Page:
The way I understand it, multiple dispatch is programming language feature wehreby a function or method overload is chosen based on run time types. Python already has single dispatch (functools.singledispatch). It also has the concept of overloads for type annotations (typing.overload).
My main motivation for suggesting multiple dispatch for Python is to simplify writing comparison operators and to facilitate mypy's ability to understand them.
Python has a long history of writing comparison operators like this:
class X: def __lt__(self, other: Any) -> bool: if isinstance(other, X): return self.a < other.a return NotImplemented
Thanks to modern type annotations, multiple dispatch could allow something like this:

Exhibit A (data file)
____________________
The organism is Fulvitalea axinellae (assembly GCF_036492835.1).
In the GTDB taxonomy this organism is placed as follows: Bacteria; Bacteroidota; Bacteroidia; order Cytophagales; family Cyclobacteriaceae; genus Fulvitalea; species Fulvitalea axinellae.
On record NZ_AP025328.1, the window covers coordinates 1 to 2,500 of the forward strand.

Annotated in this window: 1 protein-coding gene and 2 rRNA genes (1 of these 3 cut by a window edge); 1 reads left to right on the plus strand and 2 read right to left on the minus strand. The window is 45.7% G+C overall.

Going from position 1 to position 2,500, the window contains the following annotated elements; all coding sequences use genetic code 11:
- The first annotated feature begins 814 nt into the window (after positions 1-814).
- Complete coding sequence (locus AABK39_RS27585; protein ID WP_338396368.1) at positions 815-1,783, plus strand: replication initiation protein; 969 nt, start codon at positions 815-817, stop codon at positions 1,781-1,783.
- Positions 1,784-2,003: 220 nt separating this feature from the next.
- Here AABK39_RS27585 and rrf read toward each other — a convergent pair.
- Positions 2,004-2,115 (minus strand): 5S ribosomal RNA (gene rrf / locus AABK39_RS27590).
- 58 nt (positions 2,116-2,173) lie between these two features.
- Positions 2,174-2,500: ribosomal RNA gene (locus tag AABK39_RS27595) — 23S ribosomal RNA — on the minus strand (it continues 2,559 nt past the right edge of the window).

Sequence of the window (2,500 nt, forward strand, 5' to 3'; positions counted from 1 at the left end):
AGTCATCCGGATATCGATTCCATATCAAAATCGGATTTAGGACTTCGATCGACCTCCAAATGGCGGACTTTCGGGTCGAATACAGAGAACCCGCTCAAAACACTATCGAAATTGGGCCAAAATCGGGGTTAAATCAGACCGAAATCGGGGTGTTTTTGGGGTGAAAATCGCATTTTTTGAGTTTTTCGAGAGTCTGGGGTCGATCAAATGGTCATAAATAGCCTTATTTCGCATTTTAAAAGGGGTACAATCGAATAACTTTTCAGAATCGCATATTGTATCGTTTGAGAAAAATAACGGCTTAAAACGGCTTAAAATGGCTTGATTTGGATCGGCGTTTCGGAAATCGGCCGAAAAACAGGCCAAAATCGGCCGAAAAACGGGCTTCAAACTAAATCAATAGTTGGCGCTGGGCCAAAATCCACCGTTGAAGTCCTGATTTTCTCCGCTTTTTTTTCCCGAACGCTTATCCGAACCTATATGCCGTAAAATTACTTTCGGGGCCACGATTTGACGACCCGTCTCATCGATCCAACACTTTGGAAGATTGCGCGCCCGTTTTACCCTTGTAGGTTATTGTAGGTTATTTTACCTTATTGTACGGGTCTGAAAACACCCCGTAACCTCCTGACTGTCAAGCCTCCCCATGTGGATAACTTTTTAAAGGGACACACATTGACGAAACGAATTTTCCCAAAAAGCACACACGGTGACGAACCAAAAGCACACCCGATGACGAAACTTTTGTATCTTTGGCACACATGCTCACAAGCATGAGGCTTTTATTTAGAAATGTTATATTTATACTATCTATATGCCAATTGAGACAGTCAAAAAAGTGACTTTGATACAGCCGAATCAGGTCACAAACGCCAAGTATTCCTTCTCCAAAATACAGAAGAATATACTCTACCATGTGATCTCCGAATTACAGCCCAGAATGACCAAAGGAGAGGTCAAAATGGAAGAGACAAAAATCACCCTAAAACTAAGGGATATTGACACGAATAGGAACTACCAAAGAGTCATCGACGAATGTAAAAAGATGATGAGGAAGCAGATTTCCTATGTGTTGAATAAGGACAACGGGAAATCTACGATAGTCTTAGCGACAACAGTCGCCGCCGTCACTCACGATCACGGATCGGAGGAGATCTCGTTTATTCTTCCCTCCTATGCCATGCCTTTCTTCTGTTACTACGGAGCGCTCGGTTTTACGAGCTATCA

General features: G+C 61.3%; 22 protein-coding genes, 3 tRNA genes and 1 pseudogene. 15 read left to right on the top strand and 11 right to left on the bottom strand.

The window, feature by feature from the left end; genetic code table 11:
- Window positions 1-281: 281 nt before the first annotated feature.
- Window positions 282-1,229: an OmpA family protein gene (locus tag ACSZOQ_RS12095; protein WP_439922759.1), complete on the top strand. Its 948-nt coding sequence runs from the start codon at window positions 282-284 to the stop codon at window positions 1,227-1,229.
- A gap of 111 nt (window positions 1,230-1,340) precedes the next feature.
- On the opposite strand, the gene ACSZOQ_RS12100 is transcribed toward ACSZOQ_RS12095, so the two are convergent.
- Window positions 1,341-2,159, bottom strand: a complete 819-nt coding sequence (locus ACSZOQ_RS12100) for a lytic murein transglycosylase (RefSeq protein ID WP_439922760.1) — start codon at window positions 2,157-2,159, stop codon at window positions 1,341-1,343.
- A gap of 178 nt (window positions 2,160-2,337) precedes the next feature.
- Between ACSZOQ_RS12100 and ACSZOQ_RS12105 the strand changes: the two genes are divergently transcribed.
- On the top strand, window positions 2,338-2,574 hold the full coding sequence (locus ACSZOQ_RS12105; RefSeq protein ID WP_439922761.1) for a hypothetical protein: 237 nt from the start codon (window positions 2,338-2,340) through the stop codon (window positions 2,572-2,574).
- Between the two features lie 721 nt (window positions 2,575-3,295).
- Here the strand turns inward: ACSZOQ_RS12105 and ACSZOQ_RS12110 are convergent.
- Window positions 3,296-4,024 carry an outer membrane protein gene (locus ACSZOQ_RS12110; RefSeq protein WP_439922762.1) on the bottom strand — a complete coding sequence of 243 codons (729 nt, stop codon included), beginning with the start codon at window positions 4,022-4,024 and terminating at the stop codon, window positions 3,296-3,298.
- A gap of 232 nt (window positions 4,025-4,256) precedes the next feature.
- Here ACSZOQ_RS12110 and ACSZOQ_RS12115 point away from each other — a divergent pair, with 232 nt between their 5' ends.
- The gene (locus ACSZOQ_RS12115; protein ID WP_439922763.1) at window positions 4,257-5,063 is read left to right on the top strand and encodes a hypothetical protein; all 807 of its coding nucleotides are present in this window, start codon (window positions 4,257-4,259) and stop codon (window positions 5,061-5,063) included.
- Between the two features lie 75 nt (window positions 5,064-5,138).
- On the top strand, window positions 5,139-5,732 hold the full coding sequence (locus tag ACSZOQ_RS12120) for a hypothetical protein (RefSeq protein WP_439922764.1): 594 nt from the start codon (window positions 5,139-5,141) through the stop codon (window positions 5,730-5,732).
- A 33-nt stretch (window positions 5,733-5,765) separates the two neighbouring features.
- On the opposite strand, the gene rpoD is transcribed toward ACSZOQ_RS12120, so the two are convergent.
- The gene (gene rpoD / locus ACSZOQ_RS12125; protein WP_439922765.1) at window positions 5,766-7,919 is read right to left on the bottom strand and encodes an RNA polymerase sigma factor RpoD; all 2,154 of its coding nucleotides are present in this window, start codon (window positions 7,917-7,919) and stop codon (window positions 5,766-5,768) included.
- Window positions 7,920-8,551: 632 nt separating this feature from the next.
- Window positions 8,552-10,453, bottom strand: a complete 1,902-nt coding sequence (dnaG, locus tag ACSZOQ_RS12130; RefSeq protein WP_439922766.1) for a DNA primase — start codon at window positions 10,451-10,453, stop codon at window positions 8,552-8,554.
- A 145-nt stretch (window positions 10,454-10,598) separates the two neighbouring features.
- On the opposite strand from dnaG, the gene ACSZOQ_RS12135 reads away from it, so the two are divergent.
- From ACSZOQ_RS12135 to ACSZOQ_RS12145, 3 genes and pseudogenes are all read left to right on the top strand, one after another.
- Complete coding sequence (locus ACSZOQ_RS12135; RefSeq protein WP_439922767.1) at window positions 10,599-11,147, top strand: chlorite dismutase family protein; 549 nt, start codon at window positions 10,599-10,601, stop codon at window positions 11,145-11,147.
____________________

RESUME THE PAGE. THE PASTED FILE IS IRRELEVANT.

def __lt__(lhs: X, rhs: X) -> bool: return lhs.a < rhs.a
Essentially, in most cases of implementing comparison operators, the user implements the dispatching with a little help from the interpreter thanks to "return NotImplemented".
One benefit of double dispatch would be addressing typing annotation problems like this: https://github.com/numpy/numpy/issues/17368. A type checker cannot know the return type of the comparison operators. Even in general, a type checker can't know whether two types are comparable.
Multiple dispatch is one of Julia's main selling points compared with Python. They make some convincing arguments here: https://www.youtube.com/watch?v=kc9HwsxE1OY.
What I'm wondering is whether there's any possibility in Python's distant future for implementing comparison operators using double dispatch? Besides being simpler, type checkers like mypy would have an easier time inferring types. The major drawback is backwards compatibility. Is there a way to craft things so that old style comparison operators could co-exist with new style ones?